FAQ (Frequently Asked Questions)
Topic: Infant Hepatitis B Vaccine; Refusal, Coercion & Child Abuse/Neglect
Q: I am pregnant and having my baby in a hospital. My pediatrician has told me that that my newborn must receive a hepatitis B vaccination shortly after birth before being discharged from the hospital. Do I have the right to take my baby home without a hepatitis B shot?
A: In 1991, the Centers for Disease Control (CDC) and American Academy of Pediatrics (AAP) recommended that all newborns be given a hepatitis B shot within 12 hours of birth. Newborns are not at risk for hepatitis B infection unless they are born to a mother infected with the hepatitis B virus or are given a blood transfusion that is contaminated with hepatitis B. The CDC’s 1991 universal use recommendation for newborns was based on a fear by public health officials that all hepatitis B infected women in the U.S. were not being screened and identified before giving birth. Below is information helpful in addressing concerns regarding hepatitis B vaccine and newborns.
- State Vaccine Laws Do Not Apply to Hospitals - State public health laws, which require certain vaccinations in order for your child to be able to go to school, do notapply to private hospitals or birthing centers. However, private medical facilities may have their own internal policies in place, which direct staff to routinely give newborn infants a hepatitis b shot before discharge. Private hospitals and birthing facilities have a legal right to refuse to allow you to give birth in their medical facility if you do not agree to abide by their policies in advance.
- You Can Be Tested for Hepatitis B - You may want to get a blood test to find out whether or not you are infected with hepatitis B and, if you test negative, you can bring the negative test results with you to the hospital or birthing facility you have chosen and request in writing that your newborn not receive a hepatitis B shot at birth. If the birthing facility agrees, make sure that your written birthing plan and newborn care plan includes the understanding by staff that no hepatitis B vaccine will be given to your newborn before discharge.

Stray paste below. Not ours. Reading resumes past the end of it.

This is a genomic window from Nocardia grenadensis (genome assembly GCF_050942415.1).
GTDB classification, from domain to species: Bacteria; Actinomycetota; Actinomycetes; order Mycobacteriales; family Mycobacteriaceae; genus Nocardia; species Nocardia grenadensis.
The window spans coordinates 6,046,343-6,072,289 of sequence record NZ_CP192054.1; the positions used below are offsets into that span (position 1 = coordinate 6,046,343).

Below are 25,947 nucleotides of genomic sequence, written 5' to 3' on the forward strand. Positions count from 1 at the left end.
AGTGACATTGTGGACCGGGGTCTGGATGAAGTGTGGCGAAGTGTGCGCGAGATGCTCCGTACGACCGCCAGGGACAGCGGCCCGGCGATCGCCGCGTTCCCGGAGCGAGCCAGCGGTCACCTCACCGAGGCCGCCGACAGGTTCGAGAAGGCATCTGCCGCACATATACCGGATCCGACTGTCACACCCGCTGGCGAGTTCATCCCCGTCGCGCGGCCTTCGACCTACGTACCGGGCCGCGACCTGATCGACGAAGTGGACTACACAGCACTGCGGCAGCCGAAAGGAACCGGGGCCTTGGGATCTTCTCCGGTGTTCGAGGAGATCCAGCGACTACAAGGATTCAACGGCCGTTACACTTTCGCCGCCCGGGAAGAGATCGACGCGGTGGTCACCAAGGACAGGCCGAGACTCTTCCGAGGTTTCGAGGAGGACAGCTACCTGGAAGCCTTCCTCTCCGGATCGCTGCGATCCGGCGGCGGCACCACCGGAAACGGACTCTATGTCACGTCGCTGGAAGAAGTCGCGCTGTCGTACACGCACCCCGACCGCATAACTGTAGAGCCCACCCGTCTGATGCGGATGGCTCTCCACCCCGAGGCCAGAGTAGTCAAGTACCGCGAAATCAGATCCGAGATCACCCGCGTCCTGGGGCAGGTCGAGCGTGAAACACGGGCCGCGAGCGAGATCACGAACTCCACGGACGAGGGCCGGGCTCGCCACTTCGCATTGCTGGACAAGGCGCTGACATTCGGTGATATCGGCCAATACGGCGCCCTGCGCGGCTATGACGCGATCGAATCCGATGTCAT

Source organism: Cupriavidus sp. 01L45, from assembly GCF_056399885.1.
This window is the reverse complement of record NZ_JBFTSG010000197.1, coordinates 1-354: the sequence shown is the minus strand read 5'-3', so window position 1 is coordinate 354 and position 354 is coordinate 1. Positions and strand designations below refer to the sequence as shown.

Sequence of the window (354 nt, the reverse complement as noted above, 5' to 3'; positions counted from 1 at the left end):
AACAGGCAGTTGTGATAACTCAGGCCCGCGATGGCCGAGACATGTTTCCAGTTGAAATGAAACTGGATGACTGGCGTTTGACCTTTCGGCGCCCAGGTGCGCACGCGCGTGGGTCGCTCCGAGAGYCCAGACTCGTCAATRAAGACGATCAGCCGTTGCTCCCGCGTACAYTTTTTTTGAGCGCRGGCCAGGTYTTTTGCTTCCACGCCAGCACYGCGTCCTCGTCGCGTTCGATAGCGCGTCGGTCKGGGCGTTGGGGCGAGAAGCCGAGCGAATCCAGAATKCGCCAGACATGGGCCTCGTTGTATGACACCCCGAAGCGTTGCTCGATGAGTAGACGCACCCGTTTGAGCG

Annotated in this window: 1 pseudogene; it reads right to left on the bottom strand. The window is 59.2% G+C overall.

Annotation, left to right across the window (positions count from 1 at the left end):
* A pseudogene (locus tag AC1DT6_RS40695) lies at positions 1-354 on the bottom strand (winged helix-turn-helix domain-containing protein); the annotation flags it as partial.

- Evaluate Your Birthing Options - If you do not want your newborn to get a hepatitis b shot at birth, you should immediately evaluate the birthing options you have in terms of where your baby will be born. Find out if the hospital or birthing center you have chosen routinely gives newborn infants hepatitis B shots. Newborn vaccination policies may be hard to find because it is often included under “Standard of Care” language in policy manuals. Some hospitals or birthing centers may be more or less flexible about allowing exceptions to hepatitis B vaccination policies for newborns.
Many hospitals and birthing centers, as a routine matter, administer hepatitis b vaccine on the basis of what is known as "standing orders", that is that they have written orders in place from the time of admission to check you and your baby's vital signs, administer certain medications and emergency treatments, and when to contact the doctor or nurse midwife if certain circumstances arise. Pediatricians have the ability to change one or more "standing orders" for a particular baby. Routinely administered care is not necessarily the most appropriate or best care for all mothers and babies. If you would prefer that your baby not be given the hepatitis b vaccine within 12 hours of birth as recommended by the CDC, you should discuss this with your baby's pediatrician and ask that the "standing orders" for your baby be written accordingly.
Some pediatricians will agree to delay vaccination until after hospital discharge. If possible, you should ask your pediatrician for something in writing that you can photocopy and share with the hospital or birthing center at the time of admission for labor and delivery. Additionally, if you have a birthing plan, this preference should be noted in your written plan provided to the hospital or birthing center.